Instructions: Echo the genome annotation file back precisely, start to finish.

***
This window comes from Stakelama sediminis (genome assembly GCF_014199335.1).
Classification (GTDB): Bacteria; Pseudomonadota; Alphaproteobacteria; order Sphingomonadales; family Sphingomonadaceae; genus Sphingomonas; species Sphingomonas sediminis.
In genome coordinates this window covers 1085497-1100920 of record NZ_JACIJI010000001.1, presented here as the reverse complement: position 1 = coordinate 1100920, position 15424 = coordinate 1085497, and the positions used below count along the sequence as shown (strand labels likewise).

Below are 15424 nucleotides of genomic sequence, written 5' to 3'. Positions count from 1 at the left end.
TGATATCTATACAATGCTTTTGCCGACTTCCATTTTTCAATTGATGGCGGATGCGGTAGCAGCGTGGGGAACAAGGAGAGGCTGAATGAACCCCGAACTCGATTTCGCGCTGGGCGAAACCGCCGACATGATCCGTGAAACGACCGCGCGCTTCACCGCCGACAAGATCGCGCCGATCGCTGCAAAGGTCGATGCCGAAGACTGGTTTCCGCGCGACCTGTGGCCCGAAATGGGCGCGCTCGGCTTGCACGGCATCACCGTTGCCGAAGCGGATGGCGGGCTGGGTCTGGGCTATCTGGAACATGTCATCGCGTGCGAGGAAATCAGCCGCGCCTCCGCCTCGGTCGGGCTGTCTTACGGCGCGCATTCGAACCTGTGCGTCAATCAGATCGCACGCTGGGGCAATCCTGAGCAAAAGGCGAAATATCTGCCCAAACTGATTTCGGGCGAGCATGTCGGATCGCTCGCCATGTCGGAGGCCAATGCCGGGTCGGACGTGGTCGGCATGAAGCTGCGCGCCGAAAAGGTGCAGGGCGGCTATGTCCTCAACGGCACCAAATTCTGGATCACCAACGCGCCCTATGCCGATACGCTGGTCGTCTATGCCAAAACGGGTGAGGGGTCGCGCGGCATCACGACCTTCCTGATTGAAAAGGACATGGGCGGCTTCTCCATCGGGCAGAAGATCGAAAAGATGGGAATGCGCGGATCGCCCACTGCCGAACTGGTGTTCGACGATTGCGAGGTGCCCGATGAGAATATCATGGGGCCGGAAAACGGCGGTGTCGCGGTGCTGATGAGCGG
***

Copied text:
This window comes from Stakelama sediminis (genome assembly GCF_014199335.1).
Classification (GTDB): Bacteria; Pseudomonadota; Alphaproteobacteria; order Sphingomonadales; family Sphingomonadaceae; genus Sphingomonas; species Sphingomonas sediminis.
In genome coordinates this window covers 1085497-1100920 of record NZ_JACIJI010000001.1, presented here as the reverse complement: position 1 = coordinate 1100920, position 15424 = coordinate 1085497, and the positions used below count along the sequence as shown (strand labels likewise).

Below are 15424 nucleotides of genomic sequence, written 5' to 3'. Positions count from 1 at the left end.
TGATATCTATACAATGCTTTTGCCGACTTCCATTTTTCAATTGATGGCGGATGCGGTAGCAGCGTGGGGAACAAGGAGAGGCTGAATGAACCCCGAACTCGATTTCGCGCTGGGCGAAACCGCCGACATGATCCGTGAAACGACCGCGCGCTTCACCGCCGACAAGATCGCGCCGATCGCTGCAAAGGTCGATGCCGAAGACTGGTTTCCGCGCGACCTGTGGCCCGAAATGGGCGCGCTCGGCTTGCACGGCATCACCGTTGCCGAAGCGGATGGCGGGCTGGGTCTGGGCTATCTGGAACATGTCATCGCGTGCGAGGAAATCAGCCGCGCCTCCGCCTCGGTCGGGCTGTCTTACGGCGCGCATTCGAACCTGTGCGTCAATCAGATCGCACGCTGGGGCAATCCTGAGCAAAAGGCGAAATATCTGCCCAAACTGATTTCGGGCGAGCATGTCGGATCGCTCGCCATGTCGGAGGCCAATGCCGGGTCGGACGTGGTCGGCATGAAGCTGCGCGCCGAAAAGGTGCAGGGCGGCTATGTCCTCAACGGCACCAAATTCTGGATCACCAACGCGCCCTATGCCGATACGCTGGTCGTCTATGCCAAAACGGGTGAGGGGTCGCGCGGCATCACGACCTTCCTGATTGAAAAGGACATGGGCGGCTTCTCCATCGGGCAGAAGATCGAAAAGATGGGAATGCGCGGATCGCCCACTGCCGAACTGGTGTTCGACGATTGCGAGGTGCCCGATGAGAATATCATGGGGCCGGAAAACGGCGGTGTCGCGGTGCTGATGAGCGG